Ah. Touché. “And now you know exactly why I wanted you to get a bike. At least she wasn’t yelling, ‘Yah! Yah!’ and smacking your rump.”
“Aww. Come on! That’s the most fun part about riding on the back of your bike! You have the perfect horse bottom.”
Post Script: R.I.P.  Little Blue Bike.  Stolen from the above campus bike parking lot (locked) less than 48- hours after it was purchased. Between the hours of 2 p.m. and 3:30 p.m. Right in front of the security check point at the gate.

Saturday, February 15, 2014

Episode Thirteen: Chinese Education

The Chinese Educational System

I am most definitely not going to be happy to leave in 6 months (life here is too fascinating), but Z misses American school a lot. Now that he is on school vacation (until Feb 24), he is OK and happy, but school is BRUTAL (draconian education style; teachers hit the kids on the head and face for not doing the work up to standards and children are publicly shamed regularly). When asked, Z describes school as “torture.”

His teacher is nice to him because he is the only non-Chinese student in the school, but he has to witness all the other stuff in the classroom and it bothers him a great deal. Not only that, but having to sit for hours on end without moving is impossible for him. All the other foreign parents I know send their children to private international schools. The companies they work for pay the fees. The fees for those schools are out of my reach financially. Home schooling? Both Z and I would lose our minds. He needs lots of interaction with other people on any given day. Because he is attending public school where no one speaks English (outside of simple sentences in English class) Z is learning Mandarin in leaps and bounds; children who attend international schools do not speak more than a very little bit of Chinese. Mostly, the experience of attending public school in China is giving him a wild ride on the Chinese Public Education Train. All aboard!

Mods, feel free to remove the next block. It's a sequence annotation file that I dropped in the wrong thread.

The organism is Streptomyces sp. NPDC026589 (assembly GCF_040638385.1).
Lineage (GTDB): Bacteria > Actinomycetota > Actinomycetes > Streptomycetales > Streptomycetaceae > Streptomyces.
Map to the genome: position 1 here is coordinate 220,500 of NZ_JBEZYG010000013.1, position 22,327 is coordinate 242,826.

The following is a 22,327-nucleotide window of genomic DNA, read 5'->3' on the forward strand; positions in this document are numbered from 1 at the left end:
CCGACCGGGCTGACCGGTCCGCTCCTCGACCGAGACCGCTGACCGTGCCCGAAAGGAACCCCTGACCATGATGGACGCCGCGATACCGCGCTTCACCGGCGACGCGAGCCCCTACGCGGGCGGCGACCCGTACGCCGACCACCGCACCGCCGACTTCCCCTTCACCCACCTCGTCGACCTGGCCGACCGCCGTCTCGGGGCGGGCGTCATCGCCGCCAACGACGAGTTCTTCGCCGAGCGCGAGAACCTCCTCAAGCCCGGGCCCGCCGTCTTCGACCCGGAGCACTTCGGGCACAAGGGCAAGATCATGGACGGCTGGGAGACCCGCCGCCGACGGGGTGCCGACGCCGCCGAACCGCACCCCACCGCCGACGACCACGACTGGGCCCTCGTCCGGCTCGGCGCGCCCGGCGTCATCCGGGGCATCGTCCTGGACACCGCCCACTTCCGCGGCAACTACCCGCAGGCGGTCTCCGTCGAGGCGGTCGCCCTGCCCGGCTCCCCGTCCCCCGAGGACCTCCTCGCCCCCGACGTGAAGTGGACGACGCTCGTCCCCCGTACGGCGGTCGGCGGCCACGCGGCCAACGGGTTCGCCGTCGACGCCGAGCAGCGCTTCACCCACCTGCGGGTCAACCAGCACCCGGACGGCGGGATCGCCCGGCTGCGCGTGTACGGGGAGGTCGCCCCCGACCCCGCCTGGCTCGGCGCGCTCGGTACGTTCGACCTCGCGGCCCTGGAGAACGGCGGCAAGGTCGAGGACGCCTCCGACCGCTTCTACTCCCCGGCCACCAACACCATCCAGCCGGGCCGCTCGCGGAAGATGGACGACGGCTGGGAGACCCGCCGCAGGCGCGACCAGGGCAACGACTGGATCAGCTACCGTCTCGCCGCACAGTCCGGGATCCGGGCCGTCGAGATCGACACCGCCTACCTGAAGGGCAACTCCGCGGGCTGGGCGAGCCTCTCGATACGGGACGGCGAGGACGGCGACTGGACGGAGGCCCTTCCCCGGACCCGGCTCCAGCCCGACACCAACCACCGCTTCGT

While relaxing on the beach in Sanya, Z and I were talking about the differences between the American Educational System and the Chinese Educational System and making a list. The contrast is sharp and shocking. I was always skeptical when I heard people like Arne Duncan (Secretary of Education under Obama) chastise Americans by saying, "Chinese children are out-scoring American children in math by 80 percent." Now I have even more reason to feel indignant about that unfair comparison. These children memorize math equations and facts until they can do them at lightning speed, but that is all they can do. They memorize, memorize, memorize. But ask them to think critically or solve an analytic problem and they are like turtles on their backs. Do we want a population of children and then adults like that? Sure, they "outscore" American children on bubble exams of math problems because our educational system doesn't depend on "drilling, drilling, drilling." I told an American friend who is an educator that third graders in China can do triple digit multiplication in their heads. She said, “They must have an algorithm, a mnemonic, some sort of math “game” that helps them." Nope. Just lightning-fast memorization of their times tables.

Because of Z's experience, I am even more certain that what they are doing is not only wrong, but bad for children. We can't hold up Chinese children's math skills as a model of success. It is only a model of bad educational practices and horrible treatment of children. The children here do nothing but study/memorize.

As John Henry Newman believed when designing the Liberal Arts system that is now part and parcel of the U.S.A.’s university system, you can’t have a strong Republic unless you have a widely educated populous. The people not only need to be educated in a broad range of topics, but they need to be able to think critically and analyze. The Chinese Educational System educates in the other direction. Rote memorization of facts. Recitation. Don’t think, just memorize. Don’t ask “why?” It isn’t for you to know “why?” Homework each night is dominated by hours of math problems (the same math problems over and over again) and memorizing Chinese myths, parables, fables, and Confucian texts. These all must be recited word-for-word the next day in class. If you can't recite perfectly, well, the day will not go well for you.